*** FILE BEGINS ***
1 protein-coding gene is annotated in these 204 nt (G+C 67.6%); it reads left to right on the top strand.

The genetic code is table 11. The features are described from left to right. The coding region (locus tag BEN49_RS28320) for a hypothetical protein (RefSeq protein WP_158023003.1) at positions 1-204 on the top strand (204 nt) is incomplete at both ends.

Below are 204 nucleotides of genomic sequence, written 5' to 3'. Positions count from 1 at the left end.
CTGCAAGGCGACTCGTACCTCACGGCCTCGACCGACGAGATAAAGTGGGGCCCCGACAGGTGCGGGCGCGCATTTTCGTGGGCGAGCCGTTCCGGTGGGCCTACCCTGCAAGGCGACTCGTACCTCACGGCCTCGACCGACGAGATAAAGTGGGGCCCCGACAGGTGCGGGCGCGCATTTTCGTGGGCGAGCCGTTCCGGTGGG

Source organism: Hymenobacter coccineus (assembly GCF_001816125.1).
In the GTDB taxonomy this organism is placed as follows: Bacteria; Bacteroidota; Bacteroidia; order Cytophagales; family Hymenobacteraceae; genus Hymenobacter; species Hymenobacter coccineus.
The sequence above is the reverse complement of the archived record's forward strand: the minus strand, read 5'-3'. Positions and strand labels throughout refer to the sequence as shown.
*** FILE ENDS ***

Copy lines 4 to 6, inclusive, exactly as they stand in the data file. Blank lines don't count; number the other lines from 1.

CTGCAAGGCGACTCGTACCTCACGGCCTCGACCGACGAGATAAAGTGGGGCCCCGACAGGTGCGGGCGCGCATTTTCGTGGGCGAGCCGTTCCGGTGGGCCTACCCTGCAAGGCGACTCGTACCTCACGGCCTCGACCGACGAGATAAAGTGGGGCCCCGACAGGTGCGGGCGCGCATTTTCGTGGGCGAGCCGTTCCGGTGGG

Source organism: Hymenobacter coccineus (assembly GCF_001816125.1).
In the GTDB taxonomy this organism is placed as follows: Bacteria; Bacteroidota; Bacteroidia; order Cytophagales; family Hymenobacteraceae; genus Hymenobacter; species Hymenobacter coccineus.